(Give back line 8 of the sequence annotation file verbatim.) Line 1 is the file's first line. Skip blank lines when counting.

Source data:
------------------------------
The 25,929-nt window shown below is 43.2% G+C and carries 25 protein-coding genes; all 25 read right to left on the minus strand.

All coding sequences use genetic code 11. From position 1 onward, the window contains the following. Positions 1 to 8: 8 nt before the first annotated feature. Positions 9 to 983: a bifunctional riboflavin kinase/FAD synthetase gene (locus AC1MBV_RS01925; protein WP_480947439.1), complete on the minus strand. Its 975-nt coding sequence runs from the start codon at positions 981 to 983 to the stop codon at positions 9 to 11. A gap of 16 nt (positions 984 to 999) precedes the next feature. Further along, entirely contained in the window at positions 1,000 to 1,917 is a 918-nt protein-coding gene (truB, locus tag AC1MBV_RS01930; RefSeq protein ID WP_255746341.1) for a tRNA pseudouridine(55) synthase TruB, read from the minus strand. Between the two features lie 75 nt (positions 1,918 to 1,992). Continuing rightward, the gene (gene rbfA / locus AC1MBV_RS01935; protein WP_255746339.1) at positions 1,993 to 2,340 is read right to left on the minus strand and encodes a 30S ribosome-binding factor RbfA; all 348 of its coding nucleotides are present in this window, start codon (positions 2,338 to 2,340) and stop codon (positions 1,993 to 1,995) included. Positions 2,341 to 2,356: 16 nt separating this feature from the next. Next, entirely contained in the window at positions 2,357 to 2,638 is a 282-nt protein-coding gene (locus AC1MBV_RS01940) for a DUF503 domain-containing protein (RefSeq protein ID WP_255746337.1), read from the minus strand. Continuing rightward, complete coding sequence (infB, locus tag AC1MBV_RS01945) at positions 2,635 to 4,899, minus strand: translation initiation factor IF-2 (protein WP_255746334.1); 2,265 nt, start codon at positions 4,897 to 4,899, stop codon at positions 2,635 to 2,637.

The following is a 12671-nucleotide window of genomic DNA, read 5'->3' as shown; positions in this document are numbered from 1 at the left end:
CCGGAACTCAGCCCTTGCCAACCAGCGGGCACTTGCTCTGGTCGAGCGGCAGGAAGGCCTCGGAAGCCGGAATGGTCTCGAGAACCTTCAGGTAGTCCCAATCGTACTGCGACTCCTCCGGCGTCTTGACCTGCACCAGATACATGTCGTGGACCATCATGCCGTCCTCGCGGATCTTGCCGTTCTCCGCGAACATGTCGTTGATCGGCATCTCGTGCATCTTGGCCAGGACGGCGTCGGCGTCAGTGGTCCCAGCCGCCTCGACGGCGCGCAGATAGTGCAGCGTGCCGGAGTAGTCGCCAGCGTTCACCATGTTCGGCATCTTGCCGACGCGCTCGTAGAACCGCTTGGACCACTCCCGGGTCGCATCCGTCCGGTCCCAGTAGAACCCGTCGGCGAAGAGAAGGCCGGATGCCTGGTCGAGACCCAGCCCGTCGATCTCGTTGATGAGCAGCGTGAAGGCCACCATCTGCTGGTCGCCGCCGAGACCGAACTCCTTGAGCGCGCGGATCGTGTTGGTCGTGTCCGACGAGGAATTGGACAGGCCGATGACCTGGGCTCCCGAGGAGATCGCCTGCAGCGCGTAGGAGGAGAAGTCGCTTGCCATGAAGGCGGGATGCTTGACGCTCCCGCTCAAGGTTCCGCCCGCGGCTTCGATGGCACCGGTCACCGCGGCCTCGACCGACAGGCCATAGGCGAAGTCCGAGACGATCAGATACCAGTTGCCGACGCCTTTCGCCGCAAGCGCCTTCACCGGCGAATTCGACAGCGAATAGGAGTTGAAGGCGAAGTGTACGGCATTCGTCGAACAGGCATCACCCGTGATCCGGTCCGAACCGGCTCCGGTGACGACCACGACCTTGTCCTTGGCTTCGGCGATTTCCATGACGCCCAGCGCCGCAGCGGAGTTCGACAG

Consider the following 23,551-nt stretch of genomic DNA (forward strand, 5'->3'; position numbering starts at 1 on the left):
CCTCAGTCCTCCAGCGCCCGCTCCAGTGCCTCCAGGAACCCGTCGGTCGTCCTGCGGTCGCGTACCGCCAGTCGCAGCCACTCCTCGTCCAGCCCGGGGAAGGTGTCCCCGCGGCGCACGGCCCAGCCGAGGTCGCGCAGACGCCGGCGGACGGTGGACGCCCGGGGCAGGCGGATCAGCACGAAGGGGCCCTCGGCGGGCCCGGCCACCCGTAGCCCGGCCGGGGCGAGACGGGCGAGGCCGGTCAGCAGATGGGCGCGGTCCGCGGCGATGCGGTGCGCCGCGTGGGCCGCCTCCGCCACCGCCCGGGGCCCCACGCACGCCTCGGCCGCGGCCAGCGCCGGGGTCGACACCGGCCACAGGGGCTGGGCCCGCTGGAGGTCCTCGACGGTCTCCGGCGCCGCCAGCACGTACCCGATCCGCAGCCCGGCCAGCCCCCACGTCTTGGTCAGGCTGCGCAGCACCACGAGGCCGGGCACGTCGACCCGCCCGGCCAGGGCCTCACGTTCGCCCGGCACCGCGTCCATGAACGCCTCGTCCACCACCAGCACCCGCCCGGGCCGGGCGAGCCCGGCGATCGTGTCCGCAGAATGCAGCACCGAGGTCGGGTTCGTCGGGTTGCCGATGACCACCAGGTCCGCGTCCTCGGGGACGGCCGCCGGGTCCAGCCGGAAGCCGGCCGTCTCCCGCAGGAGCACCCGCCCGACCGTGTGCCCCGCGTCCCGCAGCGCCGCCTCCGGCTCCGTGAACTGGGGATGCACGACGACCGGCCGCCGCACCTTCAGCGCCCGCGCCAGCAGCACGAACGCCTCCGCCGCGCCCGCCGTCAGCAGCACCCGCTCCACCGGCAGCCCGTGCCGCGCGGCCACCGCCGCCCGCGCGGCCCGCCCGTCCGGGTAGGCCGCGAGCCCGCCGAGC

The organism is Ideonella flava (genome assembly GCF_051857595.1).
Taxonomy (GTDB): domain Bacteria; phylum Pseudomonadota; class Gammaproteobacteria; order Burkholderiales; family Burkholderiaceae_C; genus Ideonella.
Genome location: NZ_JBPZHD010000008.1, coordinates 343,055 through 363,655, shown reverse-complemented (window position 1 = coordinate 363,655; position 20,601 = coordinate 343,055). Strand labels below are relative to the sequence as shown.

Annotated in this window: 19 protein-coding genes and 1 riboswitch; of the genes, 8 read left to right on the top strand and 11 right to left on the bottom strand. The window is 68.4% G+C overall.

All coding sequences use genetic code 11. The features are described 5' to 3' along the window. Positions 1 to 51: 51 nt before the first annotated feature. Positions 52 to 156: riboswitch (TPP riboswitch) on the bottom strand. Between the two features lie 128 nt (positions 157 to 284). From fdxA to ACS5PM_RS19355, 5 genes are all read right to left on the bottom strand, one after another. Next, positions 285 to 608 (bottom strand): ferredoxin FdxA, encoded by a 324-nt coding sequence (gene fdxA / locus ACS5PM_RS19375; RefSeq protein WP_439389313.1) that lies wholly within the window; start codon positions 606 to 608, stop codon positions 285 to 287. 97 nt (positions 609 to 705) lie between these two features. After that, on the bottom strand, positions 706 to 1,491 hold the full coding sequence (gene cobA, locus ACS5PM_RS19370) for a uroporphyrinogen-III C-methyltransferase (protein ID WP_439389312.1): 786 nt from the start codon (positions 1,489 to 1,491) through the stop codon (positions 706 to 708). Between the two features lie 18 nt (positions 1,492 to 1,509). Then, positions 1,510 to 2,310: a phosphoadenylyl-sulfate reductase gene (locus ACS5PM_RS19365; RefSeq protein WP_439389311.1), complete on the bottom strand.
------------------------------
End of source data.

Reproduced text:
Taxonomy (GTDB): domain Bacteria; phylum Pseudomonadota; class Gammaproteobacteria; order Burkholderiales; family Burkholderiaceae_C; genus Ideonella.